PSYCHOTHERAPY, NOT DRUGS FOR SOCIAL ANXIETY

The good news is that therapists have much more  to offer anxious clients than the drugs that they are often offered.
The bad news is that drugs are overused. Patients are robbed of the best treatment. Share this good news! 
Press release as I received it: 
 

Johns Hopkins University issued the following news release:Talk therapy — not medication — best for social anxiety disorder, large study findsWhile antidepressants are the most commonly used treatment for social anxiety disorder, new research suggests that cognitive behavioral therapy (CBT) is more effective and, unlike medication, can have lasting effects long after treatment has stopped.

Social anxiety disorder is a psychiatric condition characterized by intense fear and avoidance of social situations and affects up to 13 percent of Americans and Europeans. Most people never receive treatment for the disorder. For those who do, medication is the more accessible treatment because there is a shortage of trained psychotherapists.

The findings of the study, a network meta-analysis that collected and analyzed data from 101 clinical trials comparing multiple types of medication and talk therapy, are published online Sept. 26 in The Lancet Psychiatry.

“Social anxiety is more than just shyness,” says study leader Evan Mayo-Wilson, DPhil, a research scientist in the Department of Epidemiology at the Johns Hopkins Bloomberg School of Public Health. “People with this disorder can experience severe impairment, from shunning friendships to turning down promotions at work that would require increased social interaction. The good news from our study is that social anxiety is treatable. Now that we know what works best, we need to improve access to psychotherapy for those who are suffering.”

The research was a collaboration between the Johns Hopkins Bloomberg School of Public Health, Oxford University and University College in London, where Mayo-Wilson formerly worked.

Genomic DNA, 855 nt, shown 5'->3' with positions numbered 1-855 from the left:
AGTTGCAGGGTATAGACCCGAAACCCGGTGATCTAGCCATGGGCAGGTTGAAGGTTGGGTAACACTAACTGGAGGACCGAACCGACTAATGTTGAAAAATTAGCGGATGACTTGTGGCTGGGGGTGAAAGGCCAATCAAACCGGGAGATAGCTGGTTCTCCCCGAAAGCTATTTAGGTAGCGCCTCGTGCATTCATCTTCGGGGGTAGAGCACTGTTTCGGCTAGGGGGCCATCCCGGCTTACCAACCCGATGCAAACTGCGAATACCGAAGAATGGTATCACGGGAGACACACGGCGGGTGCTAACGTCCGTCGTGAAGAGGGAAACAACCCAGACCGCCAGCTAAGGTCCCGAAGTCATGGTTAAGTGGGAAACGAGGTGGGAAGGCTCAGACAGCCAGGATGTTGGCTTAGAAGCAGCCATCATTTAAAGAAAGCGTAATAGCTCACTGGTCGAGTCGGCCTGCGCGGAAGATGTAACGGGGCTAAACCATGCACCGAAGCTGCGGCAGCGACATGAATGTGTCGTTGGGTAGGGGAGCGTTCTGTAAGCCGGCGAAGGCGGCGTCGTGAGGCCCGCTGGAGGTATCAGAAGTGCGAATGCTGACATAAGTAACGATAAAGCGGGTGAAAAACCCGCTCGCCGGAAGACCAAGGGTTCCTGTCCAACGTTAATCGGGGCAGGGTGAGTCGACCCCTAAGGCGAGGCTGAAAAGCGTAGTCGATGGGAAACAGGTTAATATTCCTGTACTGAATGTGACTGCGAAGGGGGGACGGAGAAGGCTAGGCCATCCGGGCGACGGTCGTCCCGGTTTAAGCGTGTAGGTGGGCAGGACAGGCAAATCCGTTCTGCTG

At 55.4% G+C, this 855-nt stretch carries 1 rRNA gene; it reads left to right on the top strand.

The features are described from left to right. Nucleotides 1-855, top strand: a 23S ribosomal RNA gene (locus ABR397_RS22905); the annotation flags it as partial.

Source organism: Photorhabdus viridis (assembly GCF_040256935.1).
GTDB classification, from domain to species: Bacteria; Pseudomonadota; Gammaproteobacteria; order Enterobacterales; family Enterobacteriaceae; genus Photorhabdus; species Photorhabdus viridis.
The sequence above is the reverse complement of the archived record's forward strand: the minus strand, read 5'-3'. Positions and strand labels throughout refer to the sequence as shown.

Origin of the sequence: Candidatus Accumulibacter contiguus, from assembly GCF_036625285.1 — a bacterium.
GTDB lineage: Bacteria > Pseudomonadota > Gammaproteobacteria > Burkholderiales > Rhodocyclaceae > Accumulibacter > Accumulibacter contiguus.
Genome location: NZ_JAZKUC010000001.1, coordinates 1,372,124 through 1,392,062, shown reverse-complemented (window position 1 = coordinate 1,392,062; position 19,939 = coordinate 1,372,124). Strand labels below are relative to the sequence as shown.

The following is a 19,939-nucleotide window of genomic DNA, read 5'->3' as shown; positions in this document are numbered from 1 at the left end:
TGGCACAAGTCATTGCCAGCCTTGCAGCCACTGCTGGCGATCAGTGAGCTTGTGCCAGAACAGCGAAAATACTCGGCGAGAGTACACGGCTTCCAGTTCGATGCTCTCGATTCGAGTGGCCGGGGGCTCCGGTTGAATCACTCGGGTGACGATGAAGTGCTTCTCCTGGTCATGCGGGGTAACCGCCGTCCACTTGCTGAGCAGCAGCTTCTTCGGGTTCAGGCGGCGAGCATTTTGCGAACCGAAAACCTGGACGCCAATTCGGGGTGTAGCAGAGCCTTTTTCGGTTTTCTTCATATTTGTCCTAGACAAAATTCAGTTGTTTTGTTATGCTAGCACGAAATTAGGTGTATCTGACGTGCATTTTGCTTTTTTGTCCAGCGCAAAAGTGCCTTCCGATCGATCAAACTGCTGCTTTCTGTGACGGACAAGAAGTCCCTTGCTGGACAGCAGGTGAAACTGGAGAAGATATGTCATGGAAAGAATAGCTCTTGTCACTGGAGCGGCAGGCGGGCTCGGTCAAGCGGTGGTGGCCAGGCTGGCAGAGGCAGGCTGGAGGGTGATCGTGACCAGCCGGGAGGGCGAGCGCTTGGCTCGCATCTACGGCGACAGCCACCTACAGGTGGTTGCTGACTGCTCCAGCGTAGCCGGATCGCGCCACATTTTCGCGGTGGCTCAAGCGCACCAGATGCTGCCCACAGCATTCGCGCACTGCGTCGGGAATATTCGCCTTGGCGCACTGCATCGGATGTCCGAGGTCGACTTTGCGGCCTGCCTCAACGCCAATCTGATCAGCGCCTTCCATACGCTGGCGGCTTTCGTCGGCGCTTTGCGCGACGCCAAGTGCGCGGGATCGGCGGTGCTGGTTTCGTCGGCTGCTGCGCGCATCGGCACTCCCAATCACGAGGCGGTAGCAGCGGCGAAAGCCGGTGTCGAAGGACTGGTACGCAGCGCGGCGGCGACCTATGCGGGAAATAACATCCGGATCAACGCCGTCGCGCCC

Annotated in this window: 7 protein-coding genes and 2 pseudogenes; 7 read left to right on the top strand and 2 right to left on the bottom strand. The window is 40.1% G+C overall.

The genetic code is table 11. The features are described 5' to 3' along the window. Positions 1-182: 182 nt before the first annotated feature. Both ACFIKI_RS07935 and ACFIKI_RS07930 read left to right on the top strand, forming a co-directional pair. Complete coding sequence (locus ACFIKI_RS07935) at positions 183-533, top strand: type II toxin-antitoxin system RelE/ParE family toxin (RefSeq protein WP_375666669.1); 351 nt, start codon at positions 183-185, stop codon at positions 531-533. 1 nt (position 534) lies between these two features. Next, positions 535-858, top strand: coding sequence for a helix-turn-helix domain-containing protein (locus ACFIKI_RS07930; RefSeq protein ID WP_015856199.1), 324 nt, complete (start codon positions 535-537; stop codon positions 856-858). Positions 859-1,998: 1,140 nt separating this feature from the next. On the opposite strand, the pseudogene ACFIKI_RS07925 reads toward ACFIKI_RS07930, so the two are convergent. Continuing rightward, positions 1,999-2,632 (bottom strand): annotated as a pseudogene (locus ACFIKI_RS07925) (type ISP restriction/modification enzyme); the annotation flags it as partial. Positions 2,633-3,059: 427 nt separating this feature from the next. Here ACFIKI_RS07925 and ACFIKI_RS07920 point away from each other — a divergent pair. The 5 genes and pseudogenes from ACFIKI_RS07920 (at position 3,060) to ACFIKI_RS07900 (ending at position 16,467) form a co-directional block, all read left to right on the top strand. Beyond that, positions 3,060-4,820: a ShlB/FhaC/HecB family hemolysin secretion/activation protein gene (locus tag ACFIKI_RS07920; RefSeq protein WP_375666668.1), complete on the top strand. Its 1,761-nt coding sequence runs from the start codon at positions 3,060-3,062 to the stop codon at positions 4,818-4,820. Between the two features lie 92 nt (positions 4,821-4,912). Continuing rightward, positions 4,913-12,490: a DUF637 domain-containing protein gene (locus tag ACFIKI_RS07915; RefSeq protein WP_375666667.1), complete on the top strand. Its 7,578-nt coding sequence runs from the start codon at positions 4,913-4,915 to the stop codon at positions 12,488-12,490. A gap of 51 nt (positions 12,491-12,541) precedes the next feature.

For the study, Mayo-Wilson and his colleagues analyzed data from 13,164 participants in 101 clinical trials. The participants all had severe and longstanding social anxiety. Approximately 9,000 received medication or a placebo pill, and more than 4,000 received a psychological intervention. Few of the trials looked at combining medication with talk therapy, and there was no evidence that combined therapy was better than talk therapy alone.

The data compared several different types of talk therapy and found individual CBT was the most effective. CBT is a form of treatment that focuses on relationships between thoughts, feelings and behaviors. It helps people challenge irrational fears and overcome their avoidance of social situations, Mayo-Wilson says.

For people who don’t want talk therapy, or who lack access to CBT, the most commonly used antidepressants — selective serotonin reuptake inhibitors (SSRIs) — are effective, the researchers found. But they caution that medication can be associated with serious adverse events, that it doesn’t work at all for many people, and that improvements in symptoms do not last after people stop taking the pills.